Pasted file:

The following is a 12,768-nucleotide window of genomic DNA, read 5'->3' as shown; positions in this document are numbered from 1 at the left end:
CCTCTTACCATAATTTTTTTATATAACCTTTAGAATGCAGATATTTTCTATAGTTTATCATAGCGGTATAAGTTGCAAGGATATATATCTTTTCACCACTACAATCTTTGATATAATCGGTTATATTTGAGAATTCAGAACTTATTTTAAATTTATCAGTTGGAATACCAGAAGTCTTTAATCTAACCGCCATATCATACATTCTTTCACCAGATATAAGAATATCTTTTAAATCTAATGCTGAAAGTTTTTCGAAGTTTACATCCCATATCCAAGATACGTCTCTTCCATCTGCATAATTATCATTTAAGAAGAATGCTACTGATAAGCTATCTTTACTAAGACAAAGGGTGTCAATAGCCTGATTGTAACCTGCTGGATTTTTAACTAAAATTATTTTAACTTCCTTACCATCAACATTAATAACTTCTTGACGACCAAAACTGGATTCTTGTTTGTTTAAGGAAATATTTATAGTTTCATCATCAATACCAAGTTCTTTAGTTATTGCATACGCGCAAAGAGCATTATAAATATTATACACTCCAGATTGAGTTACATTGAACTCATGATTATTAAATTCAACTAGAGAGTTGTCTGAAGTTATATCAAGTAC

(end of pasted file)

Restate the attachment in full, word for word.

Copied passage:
The following is a 12,768-nucleotide window of genomic DNA, read 5'->3' as shown; positions in this document are numbered from 1 at the left end:
CCTCTTACCATAATTTTTTTATATAACCTTTAGAATGCAGATATTTTCTATAGTTTATCATAGCGGTATAAGTTGCAAGGATATATATCTTTTCACCACTACAATCTTTGATATAATCGGTTATATTTGAGAATTCAGAACTTATTTTAAATTTATCAGTTGGAATACCAGAAGTCTTTAATCTAACCGCCATATCATACATTCTTTCACCAGATATAAGAATATCTTTTAAATCTAATGCTGAAAGTTTTTCGAAGTTTACATCCCATATCCAAGATACGTCTCTTCCATCTGCATAATTATCATTTAAGAAGAATGCTACTGATAAGCTATCTTTACTAAGACAAAGGGTGTCAATAGCCTGATTGTAACCTGCTGGATTTTTAACTAAAATTATTTTAACTTCCTTACCATCAACATTAATAACTTCTTGACGACCAAAACTGGATTCTTGTTTGTTTAAGGAAATATTTATAGTTTCATCATCAATACCAAGTTCTTTAGTTATTGCATACGCGCAAAGAGCATTATAAATATTATACACTCCAGATTGAGTTACATTGAACTCATGATTATTAAATTCAACTAGAGAGTTGTCTGAAGTTATATCAAGTAC